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Volume 57 , Issue 3
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Original Papers
  • Toyohisa FUJITA, Gjergj DODBIBA, Hyun Seo PARK, Koji HIGASHINO, Seiji ...
    Volume 57 (2010) Issue 3 Pages 105-108
    Released: October 25, 2010
    JOURNALS FREE ACCESS
    A high grade of fluorite ore is necessary to produce hydrogen fluoride (HF) that is changed to fluoro-resin and then used in the semiconductor manufacturing. With the continues depletion of resources, novel technologies for processing low-grade fluorite ores are urgently needed, in order to lower the arsenic concentration to less than 100 mg/kg. In this study, a low-grade flotation concentrated fluorite ore, imported from Mexico, was upgraded by removing arsenic, which is difficult to be decreased by conventional method. The micro-bubble flotation, liquid-liquid separation and mechano-chemical leaching of fluorite ore were carried out to investigate the removal of arsenic from the low-grade fluorite. Experimental results showed that the arsenic concentration was reduced to less than 100 mg/kg.
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  • Mitsuhiro OKADA, Satoshi KIMURA, Norihiro MURAYAMA, Junji SHIBATA, Kat ...
    Volume 57 (2010) Issue 3 Pages 109-113
    Released: October 25, 2010
    JOURNALS FREE ACCESS
    Electroless nickel plating waste liquor contains a large amount of nickel ions, but nickel ions in waste liquor have not been recovered for technical and economic reasons. If the recovery of nickel ions is effectively carried out, nickel ions could be recycled as a nickel source for electroless plating liquor. The process to recover nickel ions from electroless plating waste liquor was investigated by using a solvent extraction method.
    The existence of various phosphate species and organic acids in the waste liquor causes the incomplete extraction of nickel ions with any single extractant due to the complex formation between nickel ions and them. The application of solvent extraction using a synergistic effect makes possible to separate and recover 90% or more of nickel ions in the waste liquor. The extractant mixtures of acidic extractant such as D2EHPA and PC-88A, and another extractants with electron-donating ability such as nicotinic acid dodecyl ester and iso-nicotinic acid dodecyl ester are used for this purpose.
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  • Isamu TAKISHITA, Masaru NARA, Tetsuya HOMMA
    Volume 57 (2010) Issue 3 Pages 114-119
    Released: October 25, 2010
    JOURNALS FREE ACCESS
    We have proposed a new technique for recycling silicate glasses, removing metallic elements from them. This technique utilizes a liquid-phase deposition (LPD) method at lower temperatures than 40°C. In this LPD method, cathode ray tube (CRT) glasses are dissolved in hydrofluoric (HF) acid aqueous solution. An LPD-SiOF thin-film with thickness 1 μm was formed on a silicon (Si) substrate. The recycled LPD-SiOF film properties were compared with those for the high quality LPD-SiOF thin-film deposited using semiconductor grade hydrofluorosilicic acid (H2SiF6) aqueous solution. In the FTIR analysis, the chemical bonding structure for the recycled LPD-SiOF film is quite similar to high quality LPD-SiOF film. The refractive index at 632.8 nm for the recycled LPD-SiOF film is 1.43 and is the same as that for the high quality LPD-SiOF film. In order to separate metal oxides and metal ions from the H2SiF6 aqueous solution, we examined electrochemical analyses. The reactivity of various metal oxides with HF and H2SiF6 aqueous solutions was also evaluated. Undissolved metal oxides and precipitated metal fluorides can be separated by filtering. Some residual metal ions, such as Sb3+ and Fe3+, can be reduced to metals by electrolysis.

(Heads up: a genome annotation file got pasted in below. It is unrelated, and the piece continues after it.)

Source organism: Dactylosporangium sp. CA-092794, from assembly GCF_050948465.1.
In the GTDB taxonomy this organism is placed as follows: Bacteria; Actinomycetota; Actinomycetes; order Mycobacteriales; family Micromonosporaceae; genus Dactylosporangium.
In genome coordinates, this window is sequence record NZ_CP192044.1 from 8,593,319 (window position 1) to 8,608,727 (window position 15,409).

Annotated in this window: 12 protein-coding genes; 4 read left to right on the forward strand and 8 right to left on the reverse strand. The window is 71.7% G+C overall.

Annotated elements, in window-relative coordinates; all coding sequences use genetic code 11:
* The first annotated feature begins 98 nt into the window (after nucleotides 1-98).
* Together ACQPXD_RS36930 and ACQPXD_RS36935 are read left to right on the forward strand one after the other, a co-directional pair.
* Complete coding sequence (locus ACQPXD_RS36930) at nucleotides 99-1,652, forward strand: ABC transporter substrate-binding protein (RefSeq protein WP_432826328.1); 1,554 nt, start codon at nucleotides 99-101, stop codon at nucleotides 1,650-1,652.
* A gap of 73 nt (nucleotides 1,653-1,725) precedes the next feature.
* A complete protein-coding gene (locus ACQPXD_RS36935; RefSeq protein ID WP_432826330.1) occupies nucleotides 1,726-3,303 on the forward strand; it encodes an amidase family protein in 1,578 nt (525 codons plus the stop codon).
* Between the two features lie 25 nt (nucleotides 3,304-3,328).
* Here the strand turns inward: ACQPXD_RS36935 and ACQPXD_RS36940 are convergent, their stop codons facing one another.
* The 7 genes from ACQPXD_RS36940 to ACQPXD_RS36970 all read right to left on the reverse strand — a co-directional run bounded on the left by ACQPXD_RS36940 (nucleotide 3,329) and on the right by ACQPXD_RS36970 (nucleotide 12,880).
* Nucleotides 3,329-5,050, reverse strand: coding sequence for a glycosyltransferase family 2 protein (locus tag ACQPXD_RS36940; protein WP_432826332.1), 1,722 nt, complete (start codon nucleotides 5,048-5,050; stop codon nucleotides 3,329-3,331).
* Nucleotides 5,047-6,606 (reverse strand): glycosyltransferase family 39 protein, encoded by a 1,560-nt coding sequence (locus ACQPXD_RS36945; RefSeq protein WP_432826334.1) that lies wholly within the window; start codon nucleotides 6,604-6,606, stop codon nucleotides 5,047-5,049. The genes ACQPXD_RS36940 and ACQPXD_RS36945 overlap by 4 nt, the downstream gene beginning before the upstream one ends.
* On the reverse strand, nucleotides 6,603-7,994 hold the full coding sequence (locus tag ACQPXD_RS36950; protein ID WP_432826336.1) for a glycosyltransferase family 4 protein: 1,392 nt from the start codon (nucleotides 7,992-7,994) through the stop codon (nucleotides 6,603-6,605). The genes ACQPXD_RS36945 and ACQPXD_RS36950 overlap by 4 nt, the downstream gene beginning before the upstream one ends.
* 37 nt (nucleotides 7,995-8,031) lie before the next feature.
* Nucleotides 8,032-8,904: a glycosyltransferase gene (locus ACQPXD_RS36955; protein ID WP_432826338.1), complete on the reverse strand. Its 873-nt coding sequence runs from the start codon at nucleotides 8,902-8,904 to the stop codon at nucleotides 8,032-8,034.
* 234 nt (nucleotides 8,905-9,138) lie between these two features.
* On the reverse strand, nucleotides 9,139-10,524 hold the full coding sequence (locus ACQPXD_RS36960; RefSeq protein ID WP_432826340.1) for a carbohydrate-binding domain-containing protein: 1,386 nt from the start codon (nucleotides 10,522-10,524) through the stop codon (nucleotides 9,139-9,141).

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  • Mark C. WILLIAMS, Wolfgang WINKLER, Ai SUZUKI, Akira MIYAMOTO
    Volume 57 (2010) Issue 3 Pages 120-127
    Released: October 25, 2010
    JOURNALS FREE ACCESS
    The use of exergetic efficiency rate of change to evaluate fuel cell performance is developed and explained. It is important to understand the maximum possible thermal efficiency a fuel cell system is capable of obtaining on a fuel and then what fraction of this efficiency it actually achieves. The exergetic efficiency rate of change is a natural and instantaneous measure of the change in fuel cell performance occurring at any time. There are three central performance measures for fuel cells. The first is exergetic efficiency which is measured by thermal efficiency. It permits the direct comparison of the performance of all fuel cell types operating on the same fuel, if desired. The second is exergetic efficiency rate of change which is useful in degradation and which is a broader, more inclusive concept than rate of change of ASR. The third is power or power density which can be related to the economic viability of the fuel cell or fuel cell system. Fuel cell system design and operation is ultimately the resolution of the tradeoffs between the three performance measures.
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